reply to post by OccamsRazor04
reply to post by BELIEVERpriest
I'm going to reply to both of you in this post since you both have the same position.
God did not create the need for this. Mankind did when they sinned. I am having difficulty figuring out what convoluted thinking would lead yuo to
say what you said.
As written in Genesis 2, God created Adam from the material of the earth (referred to as clay) and breathed his spirit into him, giving him life and
sentience. God places him in the garden and creates Eve afterwards based on Adam's genetic material (gathered from his rib).
Presumably, both Adam and Eve have the same holy spirit in them as God. Both of them are created in God's own image, which I take to mean that they
have the same sort of mind/consciousness. The difference between them and God is that their minds are blank slates, limited in their perspective,
while God is already all-knowing. Thus they have a sort of naive innocence, not knowing good and evil.
God then warns them not to eat the fruit of the Tree of Knowledge of Good and Evil, tells them that if they do they will surely die. Then he leaves
them, and the serpent comes along and tells Eve that she will not die if she eats the fruit but would become "like God". This is where I have an
First, God must have created both the serpent and the tree and placed them in the garden with Adam and Eve. Since God is all-knowing and wise, he must
have known that the temptation would occur.
Second, God created Adam and Eve and withheld the Knowledge of Good and Evil from them, thus they could not have known that the serpent was trying to
deceive them. "Lie vs Truth", "Good vs. Evil", they don't know about these things in their naive innocence. Thus the temptation was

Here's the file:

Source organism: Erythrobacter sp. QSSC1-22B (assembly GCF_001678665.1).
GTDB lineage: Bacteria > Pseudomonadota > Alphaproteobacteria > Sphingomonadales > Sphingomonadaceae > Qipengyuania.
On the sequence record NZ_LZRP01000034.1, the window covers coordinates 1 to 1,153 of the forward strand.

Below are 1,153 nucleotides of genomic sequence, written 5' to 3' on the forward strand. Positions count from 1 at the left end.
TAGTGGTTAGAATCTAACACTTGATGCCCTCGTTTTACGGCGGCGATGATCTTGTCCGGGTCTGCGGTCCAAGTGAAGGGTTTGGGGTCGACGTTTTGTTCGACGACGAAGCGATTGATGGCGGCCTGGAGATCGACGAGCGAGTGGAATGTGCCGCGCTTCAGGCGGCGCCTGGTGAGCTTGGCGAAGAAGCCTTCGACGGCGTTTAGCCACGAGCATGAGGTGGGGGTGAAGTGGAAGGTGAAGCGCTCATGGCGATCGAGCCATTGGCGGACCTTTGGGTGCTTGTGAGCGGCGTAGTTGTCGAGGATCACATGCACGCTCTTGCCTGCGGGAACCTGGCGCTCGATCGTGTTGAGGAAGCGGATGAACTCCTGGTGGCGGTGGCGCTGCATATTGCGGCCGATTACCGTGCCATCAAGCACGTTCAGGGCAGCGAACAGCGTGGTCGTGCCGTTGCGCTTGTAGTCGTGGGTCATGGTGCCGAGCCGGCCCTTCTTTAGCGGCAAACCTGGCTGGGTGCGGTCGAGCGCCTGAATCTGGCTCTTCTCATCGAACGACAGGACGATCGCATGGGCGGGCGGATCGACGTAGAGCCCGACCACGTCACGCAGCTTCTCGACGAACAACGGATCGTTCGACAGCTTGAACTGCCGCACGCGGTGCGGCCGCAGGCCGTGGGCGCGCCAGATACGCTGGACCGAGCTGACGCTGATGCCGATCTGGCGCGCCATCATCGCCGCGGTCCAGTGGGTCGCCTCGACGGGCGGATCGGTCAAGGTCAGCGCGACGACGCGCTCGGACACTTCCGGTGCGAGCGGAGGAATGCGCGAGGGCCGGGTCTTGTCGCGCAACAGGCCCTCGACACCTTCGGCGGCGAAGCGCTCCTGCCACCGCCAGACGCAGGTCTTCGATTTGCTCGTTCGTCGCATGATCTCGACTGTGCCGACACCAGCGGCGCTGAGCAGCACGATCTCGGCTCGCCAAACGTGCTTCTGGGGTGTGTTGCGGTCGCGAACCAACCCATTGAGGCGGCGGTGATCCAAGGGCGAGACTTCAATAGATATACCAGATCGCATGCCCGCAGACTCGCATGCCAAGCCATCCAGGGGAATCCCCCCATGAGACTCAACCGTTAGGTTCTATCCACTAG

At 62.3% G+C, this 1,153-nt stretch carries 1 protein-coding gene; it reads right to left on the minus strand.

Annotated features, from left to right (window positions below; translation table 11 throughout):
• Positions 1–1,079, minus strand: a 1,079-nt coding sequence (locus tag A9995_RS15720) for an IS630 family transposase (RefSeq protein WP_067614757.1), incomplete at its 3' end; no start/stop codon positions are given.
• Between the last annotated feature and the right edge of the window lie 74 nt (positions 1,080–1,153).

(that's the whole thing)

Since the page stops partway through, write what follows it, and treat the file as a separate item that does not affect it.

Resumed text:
The concept of sin is tied to Knowledge of Good and Evil, knowledge which, at the time, only God would have possessed. Rather than making an attempt
to safeguard his creations from this knowledge, it seems that he deliberately allowed it to be revealed to them.
God never made suffering His policy. Adam chose sin over fellowship. His suffering was self inflicted. The same goes for us. Each sin we commit is an
expression of our own free will at our own expense. Much of our suffering is self inflicted. Even when we target others with malevolence, what goes
around comes around.
If you follow my logic, then Adam's choice could not have been avoided given his lack of knowledge. When Adam ate, he ate without question, naively
trusting Eve when she brought him the fruit, just as Eve naively trusted the serpent. It's clear to me that without preexisting Knowledge of Good and
Evil, they could not have suspected the serpent of evil motives nor doubted his claims.
Now the rest of us have sin thrust upon us by Adam and Eve's mistakes. We can hardly choose not to sin since many sins are built into our biology
(anger and lust for example)
The supposed solution to sin is provided in the form of the sacrifice of God's son, Jesus, or so the church would have you believe. In fact, the
solution to sin that Jesus proposed was to have faith in him so as to follow his teachings.
The church has twisted the words to have you believe that faith in his sacrifice and resurrection is the key to liberation from sin, shown to be false
as many of the most faithful in this regard continue to sin with impunity.
Christ suffered the penalty of Adam's original poor choice(s) (and the rest of humanities poor choices) by His own free will. Jesus could have
declined to go to the cross, and He was offered a way out multiple times. The Father never made Him do it, He did it out of love for His own creation.
We all still suffer the penalty of that "choice". There is no ultimate solution to sin as long as we live in this universe with free will. All we
can do, as Jesus taught, is try to sin as little as possible and have remorse for it when we do. I've seen too many believers who take Jesus'
teachings as a free pass to do what they will even if it does harm, justifying their evils as "God's will". It makes me think that evil is part of
God's will, since he allowed it to fester in the first place.